Give yourself happy feet this season with a very a British Product!

Like I need an excuse to shop! But seriously, there really is nothing like a change in season for me to convince myself exactly that! And this week after a few too many early mornings taking our new puppy out on rather dewy wet grass I was definitely in the market for something a little more practical than my Jimmy Choo’s for keeping those toes warm and more importantly, dry!

And what could be a more appropriate British Product for the time of year? A pair of Wellington boots of course.


Yes, the Wellington boot was first fashioned in the UK following a request from Field Marshall Arthur Wellesley, the first Duke of Wellington, to his boot maker, Mr George Hoby of St James Street in the early 1800’s.


The adaptation of a more practice boot, that would be more appropriate with the latest trouser fashion and the Wellington boot was born.


With Wellington’s success at the Battle of Victoria and then the Battle of Waterloo in 1815, the Duke quickly became a fashion icon, with many adopting his style of boot and it popularity leading to the boots being named the ‘Wellingtons’.


By the 1830’s, the Dukes rise in the political files, which lead to him becoming Prime Minister in 1828, often saw him depicted by cartoonists as a Wellington Boot, with a face.


The Wellington boot continued to be fashionable until the Dukes death in 1853, when popularity declined and shorter alternatives became popular.


However, Wellington’s remained popular for military use.


In 1856 the North British Rubber Company, based in Edinburgh began manufacturing the first rubber version of the boot. Continuing to use the name Wellington for its patriotic roots.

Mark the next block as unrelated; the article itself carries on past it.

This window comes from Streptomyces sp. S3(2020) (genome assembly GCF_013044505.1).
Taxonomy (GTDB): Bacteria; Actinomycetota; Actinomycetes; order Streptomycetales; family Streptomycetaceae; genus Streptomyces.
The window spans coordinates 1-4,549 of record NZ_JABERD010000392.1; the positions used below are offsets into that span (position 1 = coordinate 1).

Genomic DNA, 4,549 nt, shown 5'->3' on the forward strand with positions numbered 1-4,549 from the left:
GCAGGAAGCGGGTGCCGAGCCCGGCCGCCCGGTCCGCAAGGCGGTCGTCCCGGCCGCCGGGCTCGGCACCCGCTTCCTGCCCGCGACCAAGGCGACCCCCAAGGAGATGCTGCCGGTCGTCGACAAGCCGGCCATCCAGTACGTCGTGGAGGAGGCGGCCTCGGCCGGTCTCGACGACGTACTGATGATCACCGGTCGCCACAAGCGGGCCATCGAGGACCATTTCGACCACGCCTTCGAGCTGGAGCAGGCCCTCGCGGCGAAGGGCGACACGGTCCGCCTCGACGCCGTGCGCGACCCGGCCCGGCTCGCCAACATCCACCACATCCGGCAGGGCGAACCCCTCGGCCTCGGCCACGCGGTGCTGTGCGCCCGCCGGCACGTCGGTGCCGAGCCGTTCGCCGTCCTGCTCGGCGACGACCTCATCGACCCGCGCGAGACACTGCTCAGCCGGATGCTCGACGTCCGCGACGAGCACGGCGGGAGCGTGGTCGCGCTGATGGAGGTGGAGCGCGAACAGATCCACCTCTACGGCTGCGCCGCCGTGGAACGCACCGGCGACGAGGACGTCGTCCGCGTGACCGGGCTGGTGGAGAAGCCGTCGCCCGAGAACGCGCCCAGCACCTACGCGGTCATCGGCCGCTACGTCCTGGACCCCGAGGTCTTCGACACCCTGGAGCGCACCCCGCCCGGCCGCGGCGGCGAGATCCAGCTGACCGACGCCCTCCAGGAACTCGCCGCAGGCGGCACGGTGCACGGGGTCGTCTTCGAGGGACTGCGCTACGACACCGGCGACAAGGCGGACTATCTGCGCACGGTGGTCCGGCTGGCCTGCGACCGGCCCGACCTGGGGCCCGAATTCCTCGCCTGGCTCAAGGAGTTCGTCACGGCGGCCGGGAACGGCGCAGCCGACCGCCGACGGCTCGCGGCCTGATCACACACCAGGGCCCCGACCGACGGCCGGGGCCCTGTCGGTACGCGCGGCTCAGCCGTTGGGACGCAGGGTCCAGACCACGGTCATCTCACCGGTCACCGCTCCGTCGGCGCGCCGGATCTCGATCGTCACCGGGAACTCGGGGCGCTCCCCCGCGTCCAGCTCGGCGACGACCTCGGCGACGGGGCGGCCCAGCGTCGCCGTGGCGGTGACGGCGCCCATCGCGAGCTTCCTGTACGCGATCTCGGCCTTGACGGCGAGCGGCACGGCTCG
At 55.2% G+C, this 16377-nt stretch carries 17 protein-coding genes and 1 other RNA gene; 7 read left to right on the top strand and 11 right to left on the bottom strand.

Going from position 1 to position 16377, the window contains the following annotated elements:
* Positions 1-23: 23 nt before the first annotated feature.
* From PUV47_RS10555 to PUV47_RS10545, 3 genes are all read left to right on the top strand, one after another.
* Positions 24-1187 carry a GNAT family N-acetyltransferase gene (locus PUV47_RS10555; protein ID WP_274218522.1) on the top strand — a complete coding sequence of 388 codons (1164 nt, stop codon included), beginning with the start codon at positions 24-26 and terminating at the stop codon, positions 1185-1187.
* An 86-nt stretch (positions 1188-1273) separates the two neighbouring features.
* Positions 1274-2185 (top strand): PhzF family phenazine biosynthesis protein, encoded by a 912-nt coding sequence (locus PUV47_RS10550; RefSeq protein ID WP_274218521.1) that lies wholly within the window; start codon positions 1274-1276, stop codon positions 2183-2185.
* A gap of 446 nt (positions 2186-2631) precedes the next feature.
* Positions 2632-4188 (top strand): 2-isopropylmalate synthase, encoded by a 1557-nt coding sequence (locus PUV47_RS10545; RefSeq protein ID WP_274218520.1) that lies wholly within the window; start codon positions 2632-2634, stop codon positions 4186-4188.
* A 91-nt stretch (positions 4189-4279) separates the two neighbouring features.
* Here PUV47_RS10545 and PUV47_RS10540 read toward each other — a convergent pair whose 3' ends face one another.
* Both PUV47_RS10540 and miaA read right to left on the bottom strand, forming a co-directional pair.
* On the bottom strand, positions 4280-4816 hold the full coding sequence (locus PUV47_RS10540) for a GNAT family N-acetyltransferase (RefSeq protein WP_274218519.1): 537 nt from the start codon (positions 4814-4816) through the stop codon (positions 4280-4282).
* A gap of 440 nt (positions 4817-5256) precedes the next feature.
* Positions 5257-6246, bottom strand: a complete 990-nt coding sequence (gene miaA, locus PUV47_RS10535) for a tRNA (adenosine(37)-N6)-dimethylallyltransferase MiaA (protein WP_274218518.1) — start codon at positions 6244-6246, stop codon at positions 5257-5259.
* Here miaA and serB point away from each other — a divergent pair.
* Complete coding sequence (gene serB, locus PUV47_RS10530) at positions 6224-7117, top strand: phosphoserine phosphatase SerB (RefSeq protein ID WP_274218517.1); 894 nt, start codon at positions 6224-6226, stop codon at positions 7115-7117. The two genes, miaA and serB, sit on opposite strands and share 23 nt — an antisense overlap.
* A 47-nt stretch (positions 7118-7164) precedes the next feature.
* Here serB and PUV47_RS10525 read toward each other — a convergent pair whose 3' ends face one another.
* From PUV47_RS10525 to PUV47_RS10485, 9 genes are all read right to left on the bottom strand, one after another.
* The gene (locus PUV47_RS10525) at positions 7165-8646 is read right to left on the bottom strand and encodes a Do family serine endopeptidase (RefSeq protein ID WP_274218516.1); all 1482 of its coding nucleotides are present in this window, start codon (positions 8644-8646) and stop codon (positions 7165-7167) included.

In 1916, the North British Rubber Company was commissioned to manufacture over a million pairs of the boots for use by the British Army during World War I, to prevent trench foot. Following the war, there popularity grew as soldiers returned and the were quickly adopted for use on farms, in the gardens and for general outdoor use.


The North British Rubber Company continued to provide boots to the military in World War II.


In 1956, they created the Original Green Wellington, which later became know as simply, the Original and overtime, the North British Rubber Company was renamed Hunter.


Today Hunter holds 2 Royal Warrants, one from HRH Duke of Edinburgh in 1977 and later from HM The Queen in 1986.


Hunter boots were also rather iconically worn by Lady Diana in her engagements photos with Prince Charles in 1981.


Today hunter are probably best known as the wardrobe essential of every festival fashionista, after they were rather famously worn by Kate Moss at Glastonbury several years ago and which have been a staple ever since.


So it goes without saying, on my quest for dry feet on my early morning walks with the pup there was only one choice and that was Hunter!


Yes, what better excuse did I need for a little seasonal retail therapy and an excuse to buy another great British Product!


And my choice? Well, this was a break from the norm as I have to admit, tucked away in the basements are 2 pairs of Originals (festival use only of course), like I said, like I need an excuse for a little retail therapy but when I came across the rather aptly named Wellesley Jodhpur boot, that I can only describe as the biker boot of wellies it had to be done! My purchase was made and haven’t taken them off since. Yes, when wellies look this good, every day is an outdoor day and I’m one very happy customer!


So what are you waiting for? Give yourself happy feet this autumn and do it in style in a great British Product, a pair of Hunter Wellington Boots. But be warned, one pair is never enough!

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